Montré Aza Missouri, an assistant professor in film at Howard University, recalls being told by one of her instructors in London that “if you found yourself in the ‘unfortunate situation’ of shooting on the ‘Dark Continent,’ and if you’re shooting dark-skinned people, then you should rub Vaseline on their skin in order to reflect light. It was never an issue of questioning the technology.” In her classes at Howard, Missouri says, “I talk to my students about the idea that the tools used to make film, the science of it, are not racially neutral.”

Missouri reminds her students that the sensors used in light meters have been calibrated for white skin; rather than resorting to the offensive Vaseline solution, they need to manage the built-in bias of their instruments, in this case opening their cameras’ apertures one or two stops to allow more light through the lens. Filmmakers working with celluloid also need to take into account that most American film stocks weren’t manufactured with a sensitive enough dynamic range to capture a variety of dark skin tones. Even the female models whose images are used as reference points for color balance and tonal density during film processing — commonly called “China Girls” — were, until the mid-1990s, historically white.

In the face of such technological chauvinism, filmmakers have been forced to come up with workarounds, including those lights thrown on Poitier and a variety of gels, scrims and filters. But today, such workarounds have been rendered virtually obsolete by the advent of digital cinematography, which allows filmmakers much more flexibility both in capturing images and manipulating them during post-production.

These biases are built into the very technology we’ve been using for a century or more. That’s why actively fighting the structures that are in place are necessary in order for changes to occur.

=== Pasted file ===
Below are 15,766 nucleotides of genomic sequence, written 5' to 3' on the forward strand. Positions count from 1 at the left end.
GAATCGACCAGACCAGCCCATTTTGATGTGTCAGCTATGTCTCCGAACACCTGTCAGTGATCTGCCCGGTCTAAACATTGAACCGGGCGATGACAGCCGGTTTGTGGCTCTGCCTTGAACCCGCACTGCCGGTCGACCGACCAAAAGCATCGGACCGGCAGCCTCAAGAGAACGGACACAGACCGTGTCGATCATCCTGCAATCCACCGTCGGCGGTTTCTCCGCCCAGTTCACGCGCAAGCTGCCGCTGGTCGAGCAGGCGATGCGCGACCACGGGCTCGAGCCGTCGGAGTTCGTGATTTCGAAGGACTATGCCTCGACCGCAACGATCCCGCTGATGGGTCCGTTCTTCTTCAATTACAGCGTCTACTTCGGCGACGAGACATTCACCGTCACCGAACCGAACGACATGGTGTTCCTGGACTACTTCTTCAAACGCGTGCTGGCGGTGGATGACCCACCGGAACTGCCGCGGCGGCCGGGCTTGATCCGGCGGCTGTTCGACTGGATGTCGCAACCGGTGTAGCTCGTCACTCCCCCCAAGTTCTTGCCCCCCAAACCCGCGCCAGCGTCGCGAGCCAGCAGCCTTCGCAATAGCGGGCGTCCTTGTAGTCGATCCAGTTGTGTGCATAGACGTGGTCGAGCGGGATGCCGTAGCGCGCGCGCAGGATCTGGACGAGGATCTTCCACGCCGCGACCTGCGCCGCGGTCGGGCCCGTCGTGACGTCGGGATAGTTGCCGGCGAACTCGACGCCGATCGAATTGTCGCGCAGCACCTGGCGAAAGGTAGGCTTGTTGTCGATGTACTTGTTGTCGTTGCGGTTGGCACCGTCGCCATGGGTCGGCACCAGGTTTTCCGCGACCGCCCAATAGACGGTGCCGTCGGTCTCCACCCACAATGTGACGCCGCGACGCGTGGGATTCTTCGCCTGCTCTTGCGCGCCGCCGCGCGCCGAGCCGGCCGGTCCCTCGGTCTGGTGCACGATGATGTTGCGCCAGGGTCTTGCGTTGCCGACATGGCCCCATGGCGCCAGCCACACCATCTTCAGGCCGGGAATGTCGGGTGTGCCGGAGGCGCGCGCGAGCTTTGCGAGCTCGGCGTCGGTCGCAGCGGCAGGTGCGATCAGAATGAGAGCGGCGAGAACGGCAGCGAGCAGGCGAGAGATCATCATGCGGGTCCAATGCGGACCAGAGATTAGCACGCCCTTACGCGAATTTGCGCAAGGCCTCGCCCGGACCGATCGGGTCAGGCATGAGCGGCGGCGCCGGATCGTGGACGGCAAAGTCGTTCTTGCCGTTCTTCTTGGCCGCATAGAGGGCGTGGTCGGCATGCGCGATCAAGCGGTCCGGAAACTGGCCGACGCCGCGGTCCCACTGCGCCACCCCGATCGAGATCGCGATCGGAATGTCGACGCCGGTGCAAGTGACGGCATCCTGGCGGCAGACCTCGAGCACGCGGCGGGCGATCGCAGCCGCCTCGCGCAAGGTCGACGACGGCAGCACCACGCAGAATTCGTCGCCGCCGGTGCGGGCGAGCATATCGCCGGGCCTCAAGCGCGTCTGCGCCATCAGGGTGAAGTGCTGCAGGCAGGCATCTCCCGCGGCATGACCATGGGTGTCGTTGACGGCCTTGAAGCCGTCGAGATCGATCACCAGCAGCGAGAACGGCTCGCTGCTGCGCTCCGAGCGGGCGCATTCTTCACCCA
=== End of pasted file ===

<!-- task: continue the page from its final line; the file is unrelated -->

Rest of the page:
At Howard, Young says, “the question of representation was always first and foremost. . . . When bias is built into the negative, how does that affect the way we see people of color on screen? People like Ernest, Malik and A.J. [found] a sweet spot. There’s always an inherent bias sitting over us. We’ve just got to climb through it and survive, and that’s what’s embodied in the cinematography.”

THIS is what people mean when we say that racism is institutionalized. It’s not just an attitude, but an ingrained structure.

oinonio:

stereoculturesociety:

CulturePOLITICS: The Shame of the GOP
They tried to tank the country. They lost. America won. Let the shame roll down.

You mean “let the shame trickle down”.

oinonio:

stereoculturesociety:

CulturePOLITICS: The Shame of the GOP

They tried to tank the country. They lost. America won. Let the shame roll down.

You mean “let the shame trickle down”.

(via dynastylnoire)

sinidentidades:

Tourists flocking to Guatemala for “end of the world” parties have damaged an ancient stone temple at Tikal, the largest archeological site and urban center of the Mayan civilization.

“Sadly, many tourists climbed Temple II and caused damage,” said Osvaldo Gomez, a technical adviser at the site, which is located some 550 kilometers (340 miles) north of Guatemala City.

“We are fine with the celebration, but (the tourists) should be more aware because this is a (UNESCO) World Heritage Site,” he told local media.

Gomez did not specify what was done, although he did say it was forbidden to climb the stairs at the site and indicated that the damage was irreparable.

Temple II, which is about 38 meters (125 feet) high and faces the central Tikal plaza, is one of the site’s best known structures.

Friday marked the end of an era that lasted 5,200 years, according to the Mayan “Long Count” calendar. Some believed the date also marked the end of the world as foretold by Mayan hieroglyphs.

More than 7,000 people visited Tikal on Friday to see native Mayan priests hold a colorful ceremony and light fires as the sun emerged to mark the new era.

Critics complained that the event was really for tourists and had little to do with the Mayans. About 42 percent of Guatemala’s 14.3 million residents are native Mayans, and most live in poverty and endure discrimination.

(via ethiopienne)